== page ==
It's about time those who have been sucked into Obamacare's unconstitutional requirements on contraception, the Little Sisters of the Poor, and so on are helped. That's something. But it does not repeal the HHS mandate. Why would Trump provide regulatory relief when he could offer a solid, comprehensive exemption that protects all Americans who run faith-based businesses? While the media will almost surely frame this as an anti-gay law, perhaps someone with access can ask the administration why it decided to abandon exemptions that were carved out in the draft -- and that the president consistently promised to the American people?

Then again, it's not all on Trump. Republicans were often critical of Obama for running a government through executive orders. The drawbacks of that kind of governance don't change simply because they won the presidency. For one, it can be an abuse of power. Mostly, though, it's ineffective, symbolic governance. Which is what we have here. Trump's executive order does little, and what little it does can be easily overturned.


Trump's Religious Liberty Order Doesn't Answer Most Evangelicals' Prayers
Prayer breakfast pledge to 'totally destroy' Johnson Amendment comes up shy; conscience exemptions from LGBT anti-discrimination rules missing.

MAY 4, 2017

In his biggest religious liberty push since taking office, President Donald Trump officially laid out in an executive order some of the protections he has promised faithful supporters for months. The move came on the same day that evangelical leaders gathered in Washington for the annual National Day of Prayer.

One problem: This is not the executive order many evangelicals had been praying for.

Gone are the exemptions for religious groups faced with accommodating LGBT antidiscrimination regulations that conflict with their faith convictions. Instead, the order--titled "Promoting Free Speech and Religious Liberty"--extends political speech protections for pastors and religious organizations, aiming to let them to talk about politics without penalty. It also requests "regulatory relief" for religious groups, including evangelical universities, caught in a court battle over the Affordable Care Act's contraception mandate.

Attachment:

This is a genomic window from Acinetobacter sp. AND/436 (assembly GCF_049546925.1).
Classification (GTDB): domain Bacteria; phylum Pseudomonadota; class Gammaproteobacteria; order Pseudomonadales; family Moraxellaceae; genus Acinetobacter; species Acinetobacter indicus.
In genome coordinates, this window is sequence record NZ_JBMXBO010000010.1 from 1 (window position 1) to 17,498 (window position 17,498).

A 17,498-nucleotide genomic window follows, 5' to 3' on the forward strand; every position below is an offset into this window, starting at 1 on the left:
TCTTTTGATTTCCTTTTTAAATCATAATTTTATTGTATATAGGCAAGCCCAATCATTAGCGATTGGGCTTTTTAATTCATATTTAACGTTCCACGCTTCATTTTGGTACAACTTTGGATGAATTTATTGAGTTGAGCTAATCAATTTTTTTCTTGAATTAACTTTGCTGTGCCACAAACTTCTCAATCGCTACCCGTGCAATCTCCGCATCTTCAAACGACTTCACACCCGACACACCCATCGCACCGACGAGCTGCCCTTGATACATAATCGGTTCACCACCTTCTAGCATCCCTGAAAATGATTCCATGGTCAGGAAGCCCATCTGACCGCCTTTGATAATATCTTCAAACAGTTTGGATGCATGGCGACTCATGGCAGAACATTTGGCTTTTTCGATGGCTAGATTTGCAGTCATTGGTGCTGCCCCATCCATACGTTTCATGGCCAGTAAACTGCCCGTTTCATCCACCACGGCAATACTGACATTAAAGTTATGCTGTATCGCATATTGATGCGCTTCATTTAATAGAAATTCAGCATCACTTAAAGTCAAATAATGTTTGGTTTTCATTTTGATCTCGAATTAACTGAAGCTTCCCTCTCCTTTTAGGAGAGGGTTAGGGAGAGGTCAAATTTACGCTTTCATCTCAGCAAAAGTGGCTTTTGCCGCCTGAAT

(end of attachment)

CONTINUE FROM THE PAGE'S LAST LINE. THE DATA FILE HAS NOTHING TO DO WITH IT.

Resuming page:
"I am signing today an executive order to defend the freedom of religion and speech in America, the freedoms that we wanted, the freedoms that you fought for so long," the president said in a Rose Garden ceremony. "The federal government will never ever penalize any person for their protected religious beliefs."

Trump spoke most about the implications for the Johnson Amendment--legislation that has regulated nonprofits' political activity for six decades. "This financial threat against the faith community is over," he said "You're now in a position to say what you want to say. ... No one should be censoring sermons or targeting pastors."

While the White House's broad vision to "protect and vigorously promote religious liberty" holds promise for people of faith, it lacks some of the specific conscience safeguards many conservative Christians wanted to see.

"Religious conservatives will take comfort from the generally positive attitude toward their religious liberty claims. But in its operative effects, this nowhere goes out on a limb for them," said Thomas Berg, a professor at the University of St. Thomas School of Law in Minneapolis. "The issues concerning LGBT/religious-liberty conflicts remain, and this gives little indication Trump will go out on a limb on those."